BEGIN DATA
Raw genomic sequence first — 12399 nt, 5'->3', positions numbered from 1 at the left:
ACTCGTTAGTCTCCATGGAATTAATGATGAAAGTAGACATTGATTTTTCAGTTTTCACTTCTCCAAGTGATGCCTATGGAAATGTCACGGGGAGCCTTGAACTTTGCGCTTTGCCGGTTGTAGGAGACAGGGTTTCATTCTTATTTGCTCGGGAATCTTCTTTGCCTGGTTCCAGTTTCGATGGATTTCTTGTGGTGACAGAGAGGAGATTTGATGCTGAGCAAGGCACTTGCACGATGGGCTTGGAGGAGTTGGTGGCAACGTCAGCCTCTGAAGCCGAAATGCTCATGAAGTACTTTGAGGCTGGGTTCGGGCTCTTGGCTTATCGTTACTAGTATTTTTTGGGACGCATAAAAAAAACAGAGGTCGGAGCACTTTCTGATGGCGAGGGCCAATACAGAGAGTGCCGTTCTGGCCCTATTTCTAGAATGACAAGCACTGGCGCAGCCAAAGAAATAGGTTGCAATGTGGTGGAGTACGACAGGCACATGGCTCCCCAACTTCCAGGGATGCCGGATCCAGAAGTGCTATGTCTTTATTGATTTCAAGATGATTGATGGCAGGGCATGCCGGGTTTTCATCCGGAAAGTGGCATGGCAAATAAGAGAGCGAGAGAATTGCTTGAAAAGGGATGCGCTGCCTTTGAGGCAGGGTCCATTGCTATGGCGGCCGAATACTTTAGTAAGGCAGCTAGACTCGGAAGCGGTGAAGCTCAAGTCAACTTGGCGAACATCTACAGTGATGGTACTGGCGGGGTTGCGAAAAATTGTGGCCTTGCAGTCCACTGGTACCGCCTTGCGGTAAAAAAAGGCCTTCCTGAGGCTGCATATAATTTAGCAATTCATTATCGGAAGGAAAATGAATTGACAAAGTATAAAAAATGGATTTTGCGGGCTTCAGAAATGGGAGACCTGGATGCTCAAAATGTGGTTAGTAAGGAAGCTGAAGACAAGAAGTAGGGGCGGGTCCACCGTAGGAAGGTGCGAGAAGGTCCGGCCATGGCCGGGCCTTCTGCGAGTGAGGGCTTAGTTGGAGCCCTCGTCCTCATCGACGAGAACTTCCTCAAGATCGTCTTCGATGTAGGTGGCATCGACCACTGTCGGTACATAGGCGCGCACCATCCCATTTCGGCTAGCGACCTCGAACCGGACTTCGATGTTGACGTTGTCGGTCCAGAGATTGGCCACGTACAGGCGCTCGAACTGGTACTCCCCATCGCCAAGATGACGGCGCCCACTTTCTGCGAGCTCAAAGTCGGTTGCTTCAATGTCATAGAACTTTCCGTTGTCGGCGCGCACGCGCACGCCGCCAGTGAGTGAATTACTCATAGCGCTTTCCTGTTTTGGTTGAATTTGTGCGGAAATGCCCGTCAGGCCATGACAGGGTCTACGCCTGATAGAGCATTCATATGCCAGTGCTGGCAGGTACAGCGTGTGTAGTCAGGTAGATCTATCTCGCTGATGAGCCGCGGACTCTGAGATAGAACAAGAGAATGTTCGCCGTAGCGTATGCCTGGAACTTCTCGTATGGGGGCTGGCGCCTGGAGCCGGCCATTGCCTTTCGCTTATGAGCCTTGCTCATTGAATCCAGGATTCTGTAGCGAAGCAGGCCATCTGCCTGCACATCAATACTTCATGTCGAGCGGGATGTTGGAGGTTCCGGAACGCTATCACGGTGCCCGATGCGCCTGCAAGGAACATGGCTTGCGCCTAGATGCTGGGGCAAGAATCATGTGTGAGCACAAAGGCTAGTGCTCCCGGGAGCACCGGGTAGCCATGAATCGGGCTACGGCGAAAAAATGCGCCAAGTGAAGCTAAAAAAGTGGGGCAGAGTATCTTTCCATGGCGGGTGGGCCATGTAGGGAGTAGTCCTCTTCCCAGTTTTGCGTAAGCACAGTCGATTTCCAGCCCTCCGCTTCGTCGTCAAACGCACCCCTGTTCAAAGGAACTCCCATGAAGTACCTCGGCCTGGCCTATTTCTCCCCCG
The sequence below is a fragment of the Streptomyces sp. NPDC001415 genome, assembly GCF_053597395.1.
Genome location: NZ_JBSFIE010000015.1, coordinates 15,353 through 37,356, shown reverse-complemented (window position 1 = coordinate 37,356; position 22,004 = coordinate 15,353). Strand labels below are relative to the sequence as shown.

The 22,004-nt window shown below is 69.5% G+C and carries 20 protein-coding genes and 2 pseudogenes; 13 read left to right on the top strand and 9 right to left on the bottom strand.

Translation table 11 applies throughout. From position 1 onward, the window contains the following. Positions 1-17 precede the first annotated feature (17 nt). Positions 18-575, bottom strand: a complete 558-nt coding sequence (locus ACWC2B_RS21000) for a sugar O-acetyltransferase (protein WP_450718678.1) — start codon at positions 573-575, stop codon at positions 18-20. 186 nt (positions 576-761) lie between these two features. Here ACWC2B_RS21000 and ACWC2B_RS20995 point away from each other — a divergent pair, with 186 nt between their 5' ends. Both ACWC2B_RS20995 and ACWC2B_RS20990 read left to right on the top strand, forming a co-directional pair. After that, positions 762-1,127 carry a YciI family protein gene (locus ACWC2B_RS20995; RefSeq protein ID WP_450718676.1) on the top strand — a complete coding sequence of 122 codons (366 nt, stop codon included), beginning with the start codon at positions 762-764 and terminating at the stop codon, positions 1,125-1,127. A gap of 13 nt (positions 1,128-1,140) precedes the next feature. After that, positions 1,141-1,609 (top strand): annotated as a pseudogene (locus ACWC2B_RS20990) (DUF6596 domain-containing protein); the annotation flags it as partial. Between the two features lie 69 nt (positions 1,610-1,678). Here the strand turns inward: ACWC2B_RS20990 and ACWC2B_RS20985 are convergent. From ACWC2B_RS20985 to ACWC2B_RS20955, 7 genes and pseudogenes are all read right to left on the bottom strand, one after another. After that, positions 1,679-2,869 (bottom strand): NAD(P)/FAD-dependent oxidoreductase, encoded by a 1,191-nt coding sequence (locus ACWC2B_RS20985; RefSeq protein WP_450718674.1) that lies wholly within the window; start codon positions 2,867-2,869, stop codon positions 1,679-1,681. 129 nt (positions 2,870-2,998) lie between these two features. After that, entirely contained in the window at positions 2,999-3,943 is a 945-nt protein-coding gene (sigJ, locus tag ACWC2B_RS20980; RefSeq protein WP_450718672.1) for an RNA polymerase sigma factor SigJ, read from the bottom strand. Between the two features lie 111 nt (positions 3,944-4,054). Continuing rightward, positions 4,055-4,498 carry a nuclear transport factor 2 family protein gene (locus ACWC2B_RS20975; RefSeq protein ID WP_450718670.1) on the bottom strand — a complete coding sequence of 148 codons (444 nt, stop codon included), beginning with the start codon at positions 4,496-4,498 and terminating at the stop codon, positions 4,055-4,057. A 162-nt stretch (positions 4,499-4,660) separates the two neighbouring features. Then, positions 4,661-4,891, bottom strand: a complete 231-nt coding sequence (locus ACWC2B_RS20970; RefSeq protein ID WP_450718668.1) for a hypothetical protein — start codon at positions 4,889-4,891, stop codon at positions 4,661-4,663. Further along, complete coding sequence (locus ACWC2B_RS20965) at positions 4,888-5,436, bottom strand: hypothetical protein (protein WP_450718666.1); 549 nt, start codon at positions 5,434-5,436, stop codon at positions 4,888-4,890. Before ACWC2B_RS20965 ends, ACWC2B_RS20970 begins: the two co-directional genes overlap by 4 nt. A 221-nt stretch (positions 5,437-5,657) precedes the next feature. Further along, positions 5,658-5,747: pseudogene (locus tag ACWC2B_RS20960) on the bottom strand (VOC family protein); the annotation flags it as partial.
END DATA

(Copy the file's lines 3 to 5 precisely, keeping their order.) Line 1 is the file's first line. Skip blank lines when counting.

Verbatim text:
The sequence below is a fragment of the Streptomyces sp. NPDC001415 genome, assembly GCF_053597395.1.
Genome location: NZ_JBSFIE010000015.1, coordinates 15,353 through 37,356, shown reverse-complemented (window position 1 = coordinate 37,356; position 22,004 = coordinate 15,353). Strand labels below are relative to the sequence as shown.

The 22,004-nt window shown below is 69.5% G+C and carries 20 protein-coding genes and 2 pseudogenes; 13 read left to right on the top strand and 9 right to left on the bottom strand.